• What browser do they use? 
  • Are they in-app or in-store? 
  • Where’s your source of sale?

Then, divide up mobile and desktop traffic. Judge where your sales are and make sure that those are well looked after. There will be some elements that are unknown. What steps can you take to work out what you don’t know? 

Look at what you need to do differently to make each environment work properly. 


Where does your audience live? What should you do to reach them?

These are the fundamental questions that marketers have been asking for the last hundred years. Yet, for the last ten years, they’ve stopped asking that question. 


In summary:

  1. Reinvest and rebuild your media measurement. Prioritise technology that gives you independent measurement in a world dominated by Google and Facebook.
  2. Risk assess the impact on each platform and prioritise your highest performing channels. Manage expectations across the business about the drop in performance.
  3. Deliver value to customers with a meaningful logged in experience. What is your value exchange? Why would someone sign up? Everything else will fit in once you can answer that question.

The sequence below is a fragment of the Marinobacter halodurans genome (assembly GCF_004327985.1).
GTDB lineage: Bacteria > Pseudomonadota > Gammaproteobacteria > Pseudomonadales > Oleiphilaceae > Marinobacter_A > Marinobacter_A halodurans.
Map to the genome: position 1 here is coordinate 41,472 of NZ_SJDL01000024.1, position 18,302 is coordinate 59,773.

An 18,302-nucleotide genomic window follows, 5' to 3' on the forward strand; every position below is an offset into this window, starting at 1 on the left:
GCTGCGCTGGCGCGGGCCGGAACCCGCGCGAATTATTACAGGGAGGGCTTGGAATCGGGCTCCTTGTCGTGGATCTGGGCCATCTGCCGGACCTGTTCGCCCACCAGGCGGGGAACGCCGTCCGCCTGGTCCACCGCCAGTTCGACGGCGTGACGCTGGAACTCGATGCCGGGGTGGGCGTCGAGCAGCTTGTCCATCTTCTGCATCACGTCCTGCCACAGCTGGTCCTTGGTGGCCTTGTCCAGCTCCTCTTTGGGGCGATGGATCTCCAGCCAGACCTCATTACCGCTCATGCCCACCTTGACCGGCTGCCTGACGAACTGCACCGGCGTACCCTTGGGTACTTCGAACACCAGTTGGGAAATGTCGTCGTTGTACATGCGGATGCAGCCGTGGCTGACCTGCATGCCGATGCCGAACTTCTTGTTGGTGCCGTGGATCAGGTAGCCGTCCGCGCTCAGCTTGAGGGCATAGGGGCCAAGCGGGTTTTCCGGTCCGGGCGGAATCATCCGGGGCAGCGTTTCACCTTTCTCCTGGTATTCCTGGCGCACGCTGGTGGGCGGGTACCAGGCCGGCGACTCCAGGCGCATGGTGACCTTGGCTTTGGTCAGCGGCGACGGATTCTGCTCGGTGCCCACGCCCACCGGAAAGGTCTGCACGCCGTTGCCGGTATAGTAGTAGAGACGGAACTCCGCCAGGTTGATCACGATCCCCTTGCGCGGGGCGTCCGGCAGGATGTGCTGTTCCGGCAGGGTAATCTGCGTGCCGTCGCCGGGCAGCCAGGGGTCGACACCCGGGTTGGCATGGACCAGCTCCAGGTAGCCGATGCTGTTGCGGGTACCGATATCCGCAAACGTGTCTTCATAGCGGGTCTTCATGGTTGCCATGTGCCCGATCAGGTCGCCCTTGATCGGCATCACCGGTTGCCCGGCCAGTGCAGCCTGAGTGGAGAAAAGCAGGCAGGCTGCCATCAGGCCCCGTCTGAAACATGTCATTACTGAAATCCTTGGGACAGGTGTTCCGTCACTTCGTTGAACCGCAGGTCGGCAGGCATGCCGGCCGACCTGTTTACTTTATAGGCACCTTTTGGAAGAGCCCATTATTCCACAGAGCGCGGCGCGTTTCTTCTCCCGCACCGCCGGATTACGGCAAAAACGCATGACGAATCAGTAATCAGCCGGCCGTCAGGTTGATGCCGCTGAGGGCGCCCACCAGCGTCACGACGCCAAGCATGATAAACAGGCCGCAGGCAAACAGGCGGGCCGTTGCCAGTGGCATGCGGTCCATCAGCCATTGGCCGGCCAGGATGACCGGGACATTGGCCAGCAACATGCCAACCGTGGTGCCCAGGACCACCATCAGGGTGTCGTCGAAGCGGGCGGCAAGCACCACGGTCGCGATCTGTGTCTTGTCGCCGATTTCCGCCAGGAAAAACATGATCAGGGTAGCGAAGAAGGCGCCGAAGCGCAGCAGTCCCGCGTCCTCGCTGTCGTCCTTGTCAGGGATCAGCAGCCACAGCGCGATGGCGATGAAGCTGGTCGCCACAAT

4. Consider where your audience are and how best to reach them. Use this as an opportunity to go back to the marketing fundamentals: the strategies that existed before the internet, and may continue to exist after it. Where are your prospects, and what should you do to reach them?


Closing comments from Dean:

Thank you Rob for this interview. If you need strategic advice on how to navigate these challenges, let us know and we’ll connect you to Rob and Canton Media.

For a first-party based solution to the death of the cookie and iOS14, get in touch with Programmai to learn about how you can gain a targeting edge over your competitors in the logged-in ad platforms.